December 31, 2012

Read, Write, Draw!

Courtesy of ClipArt

Happy New Year!

Editor Irene Roth and I are happy to announce the Kid’s Imagination Train.  The first issue of the blog magazine will appear in January.  KIT was created to promote writers and to encourage children to read.  As an extra bonus, children will have the opportunity to illustrate their favorite stories.  Designed for children ages 5 -12, KIT offers book reviews and fiction and nonfiction by writers all over the world.

The Kid's Imagination Train accepts fiction and nonfiction from writers 18 years and older. Suggested topics for writers include: science, nature, animals, technology, history, astronomy, sports, world cultures, adventure, health, and volunteering.

Each month, KIT plans to publish one fiction story, one nonfiction article, and one book review.  Illustrations will be added to stories and articles in the order in which they have been received.  Please check out home page for writer's and illustrator's requirements:   


December 19, 2012

Professional Writer's Resume

Have you ever wanted to earn a special writing assignment?  If so, you may need to provide a writer’s resume.  Here’s a simple example that you may want to use or modify to suit your own needs:   

Contact information:  At the top of your first page, center your name, street address, city and state, phone, email.

Add the next sections in bold type, flushed left.

Summary:  The summary is an overview of what you have accomplished as a writer.  In a single paragraph, describe your writing experience and any other experience related to writing.   

Education:  List your degree, college attended, and year of graduation. 

Professional organizations:  List your memberships.

Experience:  List your job titles and the dates you’ve worked at each job.  The list goes from present to past.

Publications:  First, give a general summary of the kinds of pieces you’ve published.  For instance, it could look like:

educational articles for children
parenting and writer’s articles
elementary education lesson plans
fiction for children’s magazines 

Then add a sub-heading by listing the specific places where your work has been published.  These may include books, newspapers, websites, or magazines.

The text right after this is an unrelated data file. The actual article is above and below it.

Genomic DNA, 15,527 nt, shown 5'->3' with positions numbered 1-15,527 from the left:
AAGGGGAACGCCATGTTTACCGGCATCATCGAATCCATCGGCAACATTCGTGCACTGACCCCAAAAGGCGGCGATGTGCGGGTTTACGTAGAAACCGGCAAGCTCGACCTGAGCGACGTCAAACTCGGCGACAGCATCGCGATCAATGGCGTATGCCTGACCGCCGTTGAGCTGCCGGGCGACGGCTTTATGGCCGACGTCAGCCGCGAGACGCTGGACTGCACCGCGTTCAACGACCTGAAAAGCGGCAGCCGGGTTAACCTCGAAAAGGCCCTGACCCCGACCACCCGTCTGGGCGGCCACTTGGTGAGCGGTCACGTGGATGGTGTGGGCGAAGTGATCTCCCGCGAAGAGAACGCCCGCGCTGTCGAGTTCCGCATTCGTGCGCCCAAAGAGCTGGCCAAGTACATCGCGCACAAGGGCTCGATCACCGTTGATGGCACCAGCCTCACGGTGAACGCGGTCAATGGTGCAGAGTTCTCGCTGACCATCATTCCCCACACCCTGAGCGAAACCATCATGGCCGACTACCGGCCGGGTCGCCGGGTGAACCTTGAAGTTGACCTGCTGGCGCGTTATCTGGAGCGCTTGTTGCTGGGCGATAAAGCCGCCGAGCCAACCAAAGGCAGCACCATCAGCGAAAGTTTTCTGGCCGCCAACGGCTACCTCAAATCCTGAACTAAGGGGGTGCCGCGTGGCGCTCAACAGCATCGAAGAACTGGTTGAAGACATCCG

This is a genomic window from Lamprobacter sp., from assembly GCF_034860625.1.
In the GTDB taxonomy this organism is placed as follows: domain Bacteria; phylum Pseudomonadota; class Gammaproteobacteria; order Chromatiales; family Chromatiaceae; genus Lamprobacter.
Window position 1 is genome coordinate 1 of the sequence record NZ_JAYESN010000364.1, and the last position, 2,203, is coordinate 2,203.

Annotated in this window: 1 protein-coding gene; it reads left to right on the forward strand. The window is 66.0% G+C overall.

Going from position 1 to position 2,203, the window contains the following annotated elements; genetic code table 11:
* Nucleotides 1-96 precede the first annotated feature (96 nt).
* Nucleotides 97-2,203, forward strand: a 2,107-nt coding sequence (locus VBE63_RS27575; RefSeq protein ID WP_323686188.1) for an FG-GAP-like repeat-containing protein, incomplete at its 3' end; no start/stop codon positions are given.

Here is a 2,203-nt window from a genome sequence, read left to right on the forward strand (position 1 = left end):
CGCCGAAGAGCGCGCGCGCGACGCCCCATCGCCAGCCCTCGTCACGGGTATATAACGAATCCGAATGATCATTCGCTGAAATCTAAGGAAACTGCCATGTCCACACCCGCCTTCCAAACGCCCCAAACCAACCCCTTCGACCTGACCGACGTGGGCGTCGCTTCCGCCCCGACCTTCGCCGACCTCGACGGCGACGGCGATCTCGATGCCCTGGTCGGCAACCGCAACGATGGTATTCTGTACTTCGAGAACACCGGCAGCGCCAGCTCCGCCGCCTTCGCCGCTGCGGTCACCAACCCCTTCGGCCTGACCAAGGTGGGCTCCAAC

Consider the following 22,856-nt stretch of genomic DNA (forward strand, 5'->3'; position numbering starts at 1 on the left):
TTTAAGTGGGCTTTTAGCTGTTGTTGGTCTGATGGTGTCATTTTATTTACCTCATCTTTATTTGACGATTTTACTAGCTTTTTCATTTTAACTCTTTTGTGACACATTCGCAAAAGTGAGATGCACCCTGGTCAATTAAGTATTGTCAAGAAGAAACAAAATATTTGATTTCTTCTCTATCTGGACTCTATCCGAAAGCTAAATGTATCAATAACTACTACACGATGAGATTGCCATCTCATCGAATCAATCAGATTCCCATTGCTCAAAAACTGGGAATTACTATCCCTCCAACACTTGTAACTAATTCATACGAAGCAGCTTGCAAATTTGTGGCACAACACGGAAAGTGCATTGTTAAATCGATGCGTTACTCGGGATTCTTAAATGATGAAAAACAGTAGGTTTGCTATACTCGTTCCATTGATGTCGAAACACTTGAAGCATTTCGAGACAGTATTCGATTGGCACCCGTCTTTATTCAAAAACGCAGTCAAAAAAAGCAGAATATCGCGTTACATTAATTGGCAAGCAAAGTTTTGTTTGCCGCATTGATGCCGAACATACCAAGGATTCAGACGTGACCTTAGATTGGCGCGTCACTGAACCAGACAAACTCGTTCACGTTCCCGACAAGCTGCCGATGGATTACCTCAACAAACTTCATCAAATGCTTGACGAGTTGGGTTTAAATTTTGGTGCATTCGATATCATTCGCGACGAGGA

There are many different ways to format a resume.  You can use my example or check online to see what works best for you.  Creating a professional resume is always good to have on hand.  You'll never know when it may be needed to earn a coveted writing assignment.


In a recent post, I blogged about three of my pet peeves:  improperly formatted bibliographies, submissions that fail to follow the guidelines, and rushed revisions. Let’s focus on pet peeve number two:  submissions that ignore the guidelines.  

Not that long ago, I received a fiction submission for my new blog the Kid’s Imagination Train  When I glanced at the word count, I cringed.  It was not just a little over the word limit, it was grossly over the word count. The submission was 2800 words.  KIT requires a 500-word count for stories and articles.  Now, I don’t get me wrong.  I don't get bent out of shape if a story or article exceeds word count and runs to about 600 words or so, but anything longer will probably earn a rejection. This author either failed to read the guidelines or chose to ignore them.  

Kid's Imagination Train guidelines are in place for a reason:  we respect our young audience.  Since the age group for KIT is for children ages 5 -12, this article would be too long to hold their attention.  

Writer's guidelines are not a set of rules open to interpretation.  They are policies a publication expects you to follow. So, my husband and trusted adviser offered me a suggestion—change the "writers and illustrators guidelines" to "writers and illustrators requirements."  Perfect!  I made the necessary change to KIT's home page.  This should clear up any ambiguities concerning word count and other submission rules.  But only time will tell.  Hopefully, writers will submit as required. And if they do, I will most likely strike pet peeve number 2 off the pet peeve list. 

December 10, 2012

Words of Wisdom

I never attended a seminar led by the motivational speaker Zig Ziglar, but if I had, I would have eaten up all of his advice, especially the words of wisdom about dealing with rejection.  For me, rejection often breeds negativity and defeat.  It makes me wonder if I will ever publish a children's book. 

Luckily this mood doesn't last long and I find ways to pick myself up.  Take for instance these amazing quotes by Zig.  Recently, I received another rejection, but after reading the quotes my spirits lifted.  If you are going through a similar period of frustration in writing for children, perhaps the following advice will be beneficial:  

"Failure is a detour, not a dead-end street."
"You don't have to be great to start, but you have to start to be great."
"Your attitude, not your aptitude, will determine your altitude."
"There is little you can learn from doing nothing."
"If you learn from defeat, you haven't really lost."
"Expect the best.  Prepare for the worst.  Capitalize on what comes."
"It's not what happens to you that determines how far you will go in life; it is how you handle what happens to you." 

Zig Zagler was born on my birthday, November 6th.  He passed away on November 28th, 2012 at age 86.